…with brief, occasional, italicized and sometimes gratuitous commentary…

• Associated Wholesale Grocers (AWG) announced yesterday that it is launching a new scan-based trading (SBT) program that will provide its members with “visibility into out-of-stocks so direct store delivery (DSD) suppliers can take action to optimize on-the-shelf inventory. Additionally, AWG’s members and vendor partners will gain labor savings at the back door with expedited check in while also allowing members to free up valuable working capital.

“In today’s omnichannel world, it’s essential to the success of independent grocers to partner with their suppliers and share store data to enable more accurate store replenishment,” said Louis Stinebaugh, VP, sales and support for AWG, in a prepared statement.

AWG’s new SBT program is powered by ReposiTrak.

Two notes here. One is that this yet again points to the power of data - you can do a lot more with it than without it. Why wouldn’t you do this?

Second, I need to point out that ReposiTrak is a regular MNB sponsor. But I would’ve written this item even if it weren’t.

• The Wall Street Journal< this morning reports that Starbucks “has agreed to provide additional disclosures on how it recognizes revenue after the U.S. Securities and Exchange Commission questioned some of its accounting practices.”

According to the story, Starbucks “is one of many U.S. companies adjusting to new accounting guidelines that came into effect at the start of last year for most public companies. The new rules aim to standardize how companies from different industries account for revenue from sales and services.

“At least 208 companies received letters from the SEC about their revenue-recognition practices in 2018, according to regulatory filings and data compiled by consulting firm Audit Analytics Inc. That’s up about 56% over the annual average during the previous two years.”

• The New York Times reports that “Juul Labs, the dominant e-cigarette company, illegally marketed its vaping products as a less harmful alternative to traditional cigarettes, the Food and Drug Administration said on Monday, casting a deepening shadow over the safety of e-cigarette devices.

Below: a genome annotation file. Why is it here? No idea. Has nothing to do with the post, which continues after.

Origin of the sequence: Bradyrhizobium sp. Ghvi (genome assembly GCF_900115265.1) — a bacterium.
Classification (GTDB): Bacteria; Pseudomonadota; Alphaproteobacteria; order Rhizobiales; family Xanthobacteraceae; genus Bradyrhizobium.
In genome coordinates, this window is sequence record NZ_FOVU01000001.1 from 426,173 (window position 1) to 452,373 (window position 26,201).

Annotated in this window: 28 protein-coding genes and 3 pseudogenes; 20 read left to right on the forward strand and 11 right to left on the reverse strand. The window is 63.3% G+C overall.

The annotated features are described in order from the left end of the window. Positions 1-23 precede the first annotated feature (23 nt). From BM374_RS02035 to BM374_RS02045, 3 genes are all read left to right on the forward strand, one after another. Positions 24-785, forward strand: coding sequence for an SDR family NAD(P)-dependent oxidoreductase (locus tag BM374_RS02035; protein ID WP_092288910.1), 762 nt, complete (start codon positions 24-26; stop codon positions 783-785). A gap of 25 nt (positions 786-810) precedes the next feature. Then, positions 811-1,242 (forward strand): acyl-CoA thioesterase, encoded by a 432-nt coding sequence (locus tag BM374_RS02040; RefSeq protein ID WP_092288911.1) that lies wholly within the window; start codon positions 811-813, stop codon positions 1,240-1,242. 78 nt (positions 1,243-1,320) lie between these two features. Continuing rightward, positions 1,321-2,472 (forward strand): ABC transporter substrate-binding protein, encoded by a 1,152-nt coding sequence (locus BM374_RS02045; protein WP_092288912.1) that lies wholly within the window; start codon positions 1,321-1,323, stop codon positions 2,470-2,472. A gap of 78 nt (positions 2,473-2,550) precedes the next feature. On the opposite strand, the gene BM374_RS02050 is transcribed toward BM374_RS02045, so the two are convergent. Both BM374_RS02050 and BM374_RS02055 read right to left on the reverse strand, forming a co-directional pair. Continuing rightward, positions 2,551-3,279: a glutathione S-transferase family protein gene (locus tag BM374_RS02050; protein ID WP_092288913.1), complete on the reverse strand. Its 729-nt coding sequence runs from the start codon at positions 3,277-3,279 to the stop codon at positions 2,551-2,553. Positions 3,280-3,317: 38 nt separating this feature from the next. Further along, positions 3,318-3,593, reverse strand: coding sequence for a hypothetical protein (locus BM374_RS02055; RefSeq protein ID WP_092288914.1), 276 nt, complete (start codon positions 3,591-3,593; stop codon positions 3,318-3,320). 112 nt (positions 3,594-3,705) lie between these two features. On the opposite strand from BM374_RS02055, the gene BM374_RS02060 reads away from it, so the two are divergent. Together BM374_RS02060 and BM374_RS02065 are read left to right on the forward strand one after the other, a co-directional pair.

“The agency issued a warning letter to Juul, saying that the company violated federal regulations because it had not received federal approval to promote and sell its vaping products as a healthier option.”

The FDA move, the Times writes, “served as a reminder that the health effects of e-cigarettes are not established at a time when more than 400 people have been sickened by vaping-related illnesses. Five deaths have been linked to vaping, and hundreds of people have been hospitalized. Public health investigators have yet to determine a specific cause, but they have cited the use of cannabis and nicotine vaping products as possibilities. No one product or company has been implicated.”

• The Wall Street Journal reports that fast feeder Wendy’s is getting back into the breakfast business, and “will bring back breakfast across its U.S. restaurants next year as fast-food chains compete to lure diners during more of the day.”

Wendy’s says it “will spend $20 million to add more menu items and longer hours at its 5,813 domestic restaurants. Wendy’s said it and its franchisees will hire some 20,000 workers to help roll out the expanded offerings.”